A super-hero is a fictional character – typically an adventurer or vigilante of some sort – with superhuman powers or abilities (physical, mental or spiritual in nature), whose exploits are chronicled almost entirely in comic books or other media adaptations of those comic book adventures. These are typically children’s cartoons, but several super-hero movies have been released in the past 10 years.
Some common characteristics include:
- A brightly-colored, skin-tight, often thematic costume (Batman’s costume resembles a giant bat, Captain America’s costume is in patriotic red, white and blue)
- A need to keep his or her identity secret. This is often in an attempt to protect the hero’s loved ones.
- A strong moral code. A hero will often do something with no more motivation than, “It’s the right thing to do.”
- Weapons or other gear that are impossible with current science.
Not all super-heroes fall neatly into those characteristics (The Fantastic Four, for example, do not operate with secret identities), but most do.
Super-heroes can trace their history to the pulp heroes of the 1920s and 30s.
Specifically, elements of Doc Savage, who was the peak of human evolution, can be seen in Superman’s abilities in his earliest adventures; and Batman’s dark tone can be drawn to The Shadow, while his costume has more in common with comic strip hero, The Phantom. The Phantom predates Superman, but because Superman has super-human powers, he is generally considered the first super-hero.
The vast majority of super-hero comic books produced today are published by either DC Comics or Marvel Comics. In fact, they co-own the copyright to the term “super-hero.” No other comic book company can use “super-hero” or any variation of the term.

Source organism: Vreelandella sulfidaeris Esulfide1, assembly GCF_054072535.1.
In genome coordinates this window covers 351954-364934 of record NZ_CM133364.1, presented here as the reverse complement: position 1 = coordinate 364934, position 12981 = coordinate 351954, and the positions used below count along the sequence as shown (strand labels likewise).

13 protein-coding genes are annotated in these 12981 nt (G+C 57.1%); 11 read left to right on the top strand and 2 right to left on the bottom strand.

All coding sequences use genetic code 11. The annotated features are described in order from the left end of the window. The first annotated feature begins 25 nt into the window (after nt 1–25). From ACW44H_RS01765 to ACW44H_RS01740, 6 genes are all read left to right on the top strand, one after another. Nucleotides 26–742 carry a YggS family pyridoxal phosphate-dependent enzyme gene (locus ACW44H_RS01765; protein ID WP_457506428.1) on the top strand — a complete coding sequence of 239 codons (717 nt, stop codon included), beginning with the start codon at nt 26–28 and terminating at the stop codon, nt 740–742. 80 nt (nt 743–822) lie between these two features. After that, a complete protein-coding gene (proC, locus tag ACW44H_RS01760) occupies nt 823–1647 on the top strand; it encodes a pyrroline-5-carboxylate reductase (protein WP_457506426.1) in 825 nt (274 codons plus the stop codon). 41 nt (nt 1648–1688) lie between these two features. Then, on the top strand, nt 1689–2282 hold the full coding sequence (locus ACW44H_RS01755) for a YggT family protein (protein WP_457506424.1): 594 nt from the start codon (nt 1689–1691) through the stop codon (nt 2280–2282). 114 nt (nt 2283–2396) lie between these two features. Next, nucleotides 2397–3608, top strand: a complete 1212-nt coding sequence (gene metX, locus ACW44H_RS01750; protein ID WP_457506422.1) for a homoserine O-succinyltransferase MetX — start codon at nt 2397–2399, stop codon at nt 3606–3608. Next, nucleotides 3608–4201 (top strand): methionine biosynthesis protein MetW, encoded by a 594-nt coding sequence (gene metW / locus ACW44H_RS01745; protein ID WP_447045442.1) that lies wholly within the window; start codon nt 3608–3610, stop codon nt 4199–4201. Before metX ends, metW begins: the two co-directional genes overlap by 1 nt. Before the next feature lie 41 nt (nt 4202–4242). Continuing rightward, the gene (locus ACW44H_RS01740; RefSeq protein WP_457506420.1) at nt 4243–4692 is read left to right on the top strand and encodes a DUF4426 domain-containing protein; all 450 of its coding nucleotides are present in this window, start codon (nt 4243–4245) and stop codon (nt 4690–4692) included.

Super-hero stories lend themselves well to other genres, from the “intergalactic cop” science fiction of Green Lantern to the Law & Order kind of police procedural in Powers.
Most modern super-hero stories continue to feel the impact of The Watchmen. Characters that were written primarily for children for 40-70 years are now dealing with much more mature themes including political corruption, betrayal, madness, and what happens when the “bad guys” win. Lex Luthor has been President of the United States, and Norman “Green Goblin” Osborn is, as of this writing, currently one of the most powerful politicians in the Marvel Universe.
The future of super-heroes is as uncertain as super-hero comics. As independent comics and graphic novels gain a greater foothold in the industry, DC and Marvel are taking more chances with their properties, allowing creators the opportunity to dramatically kill off all but the most recognizable properties if it suits the needs of the story.